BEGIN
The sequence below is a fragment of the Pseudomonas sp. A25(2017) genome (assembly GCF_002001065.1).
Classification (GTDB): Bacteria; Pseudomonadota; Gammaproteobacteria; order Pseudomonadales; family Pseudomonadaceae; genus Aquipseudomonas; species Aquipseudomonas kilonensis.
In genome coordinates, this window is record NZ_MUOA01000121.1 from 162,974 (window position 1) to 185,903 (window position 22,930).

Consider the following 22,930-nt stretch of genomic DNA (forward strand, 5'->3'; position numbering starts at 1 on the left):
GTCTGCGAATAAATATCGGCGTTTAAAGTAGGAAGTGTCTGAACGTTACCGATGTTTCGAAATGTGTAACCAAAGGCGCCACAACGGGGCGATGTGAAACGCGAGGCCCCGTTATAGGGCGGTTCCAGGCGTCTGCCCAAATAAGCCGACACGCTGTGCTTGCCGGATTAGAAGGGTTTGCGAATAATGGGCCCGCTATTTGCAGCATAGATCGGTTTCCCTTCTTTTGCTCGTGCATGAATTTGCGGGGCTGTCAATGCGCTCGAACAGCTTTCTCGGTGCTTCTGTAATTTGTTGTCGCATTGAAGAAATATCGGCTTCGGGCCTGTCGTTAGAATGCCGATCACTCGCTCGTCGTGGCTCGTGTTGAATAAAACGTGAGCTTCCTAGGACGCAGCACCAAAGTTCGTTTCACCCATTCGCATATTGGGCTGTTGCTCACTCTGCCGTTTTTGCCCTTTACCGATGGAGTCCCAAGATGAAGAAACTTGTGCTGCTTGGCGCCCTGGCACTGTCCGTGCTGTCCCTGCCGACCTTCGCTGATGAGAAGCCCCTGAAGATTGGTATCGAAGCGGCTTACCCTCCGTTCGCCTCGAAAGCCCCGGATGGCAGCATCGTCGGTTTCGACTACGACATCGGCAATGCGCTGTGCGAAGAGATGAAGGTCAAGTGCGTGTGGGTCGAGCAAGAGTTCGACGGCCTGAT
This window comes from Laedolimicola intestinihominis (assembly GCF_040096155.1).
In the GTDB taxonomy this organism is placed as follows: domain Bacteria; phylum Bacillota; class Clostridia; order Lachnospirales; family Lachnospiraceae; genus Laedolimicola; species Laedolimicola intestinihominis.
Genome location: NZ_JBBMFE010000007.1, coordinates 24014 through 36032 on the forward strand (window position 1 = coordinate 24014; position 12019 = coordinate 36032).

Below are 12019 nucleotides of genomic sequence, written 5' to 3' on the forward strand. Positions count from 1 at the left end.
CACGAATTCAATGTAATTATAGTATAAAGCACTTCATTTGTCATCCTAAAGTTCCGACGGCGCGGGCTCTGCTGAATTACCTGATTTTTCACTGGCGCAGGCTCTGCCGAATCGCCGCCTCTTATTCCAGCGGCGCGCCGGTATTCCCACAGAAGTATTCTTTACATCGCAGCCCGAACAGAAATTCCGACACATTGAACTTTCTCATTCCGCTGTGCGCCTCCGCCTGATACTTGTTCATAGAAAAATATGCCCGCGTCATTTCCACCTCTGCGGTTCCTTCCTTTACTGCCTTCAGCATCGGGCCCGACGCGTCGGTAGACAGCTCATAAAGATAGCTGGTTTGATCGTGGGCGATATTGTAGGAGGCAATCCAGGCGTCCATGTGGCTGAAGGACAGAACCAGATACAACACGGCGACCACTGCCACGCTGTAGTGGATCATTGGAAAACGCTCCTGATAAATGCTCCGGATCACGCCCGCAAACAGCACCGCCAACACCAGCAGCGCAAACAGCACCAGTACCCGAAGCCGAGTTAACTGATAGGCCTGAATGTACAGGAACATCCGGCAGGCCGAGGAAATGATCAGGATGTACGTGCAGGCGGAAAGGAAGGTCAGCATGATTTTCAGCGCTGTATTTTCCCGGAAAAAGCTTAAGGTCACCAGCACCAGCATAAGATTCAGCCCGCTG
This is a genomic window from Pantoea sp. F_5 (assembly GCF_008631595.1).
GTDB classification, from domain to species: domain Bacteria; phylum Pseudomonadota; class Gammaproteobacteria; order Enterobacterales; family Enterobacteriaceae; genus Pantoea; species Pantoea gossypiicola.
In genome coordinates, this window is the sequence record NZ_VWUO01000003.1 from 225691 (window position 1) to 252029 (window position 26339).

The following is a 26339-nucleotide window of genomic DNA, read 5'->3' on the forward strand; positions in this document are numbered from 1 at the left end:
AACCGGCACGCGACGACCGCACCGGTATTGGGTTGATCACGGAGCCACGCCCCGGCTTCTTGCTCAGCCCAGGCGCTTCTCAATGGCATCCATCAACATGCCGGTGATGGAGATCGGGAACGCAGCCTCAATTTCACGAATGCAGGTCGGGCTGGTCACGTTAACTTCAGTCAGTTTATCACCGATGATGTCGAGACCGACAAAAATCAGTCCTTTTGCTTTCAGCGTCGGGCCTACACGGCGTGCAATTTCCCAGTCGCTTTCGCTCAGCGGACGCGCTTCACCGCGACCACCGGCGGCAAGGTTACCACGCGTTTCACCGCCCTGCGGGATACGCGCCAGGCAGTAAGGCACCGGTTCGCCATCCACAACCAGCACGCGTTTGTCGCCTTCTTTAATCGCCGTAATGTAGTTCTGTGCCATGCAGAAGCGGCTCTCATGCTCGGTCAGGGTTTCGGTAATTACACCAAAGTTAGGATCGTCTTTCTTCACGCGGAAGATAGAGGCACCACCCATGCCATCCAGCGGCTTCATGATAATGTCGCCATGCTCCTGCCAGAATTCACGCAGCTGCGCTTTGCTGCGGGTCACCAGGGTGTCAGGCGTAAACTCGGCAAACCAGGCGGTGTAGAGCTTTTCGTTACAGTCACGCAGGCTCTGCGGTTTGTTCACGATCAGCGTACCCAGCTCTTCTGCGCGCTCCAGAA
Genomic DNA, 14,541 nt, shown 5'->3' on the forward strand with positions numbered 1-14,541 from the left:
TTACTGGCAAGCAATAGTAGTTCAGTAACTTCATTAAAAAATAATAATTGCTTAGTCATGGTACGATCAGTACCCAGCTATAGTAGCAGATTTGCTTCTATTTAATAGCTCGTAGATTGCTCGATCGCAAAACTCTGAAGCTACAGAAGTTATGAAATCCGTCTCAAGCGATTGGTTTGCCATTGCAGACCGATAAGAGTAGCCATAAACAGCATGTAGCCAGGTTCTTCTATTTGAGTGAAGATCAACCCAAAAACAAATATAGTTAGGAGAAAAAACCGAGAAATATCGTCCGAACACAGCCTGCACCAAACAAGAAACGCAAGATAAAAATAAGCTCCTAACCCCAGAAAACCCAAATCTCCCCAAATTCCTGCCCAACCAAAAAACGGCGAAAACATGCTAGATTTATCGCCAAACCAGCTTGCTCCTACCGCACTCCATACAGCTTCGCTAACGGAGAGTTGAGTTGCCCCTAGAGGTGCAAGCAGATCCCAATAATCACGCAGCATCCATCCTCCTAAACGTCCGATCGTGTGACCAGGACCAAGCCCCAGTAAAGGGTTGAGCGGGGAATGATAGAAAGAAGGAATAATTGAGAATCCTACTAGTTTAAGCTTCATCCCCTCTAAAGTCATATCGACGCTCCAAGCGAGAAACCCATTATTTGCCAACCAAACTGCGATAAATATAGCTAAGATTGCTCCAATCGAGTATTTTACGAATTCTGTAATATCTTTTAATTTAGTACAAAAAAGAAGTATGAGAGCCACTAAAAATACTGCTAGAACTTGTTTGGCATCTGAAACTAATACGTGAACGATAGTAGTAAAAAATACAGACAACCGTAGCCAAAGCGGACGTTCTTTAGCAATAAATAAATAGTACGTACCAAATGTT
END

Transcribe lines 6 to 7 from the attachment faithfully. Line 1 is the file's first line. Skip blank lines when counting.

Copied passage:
This window comes from Laedolimicola intestinihominis (assembly GCF_040096155.1).
In the GTDB taxonomy this organism is placed as follows: domain Bacteria; phylum Bacillota; class Clostridia; order Lachnospirales; family Lachnospiraceae; genus Laedolimicola; species Laedolimicola intestinihominis.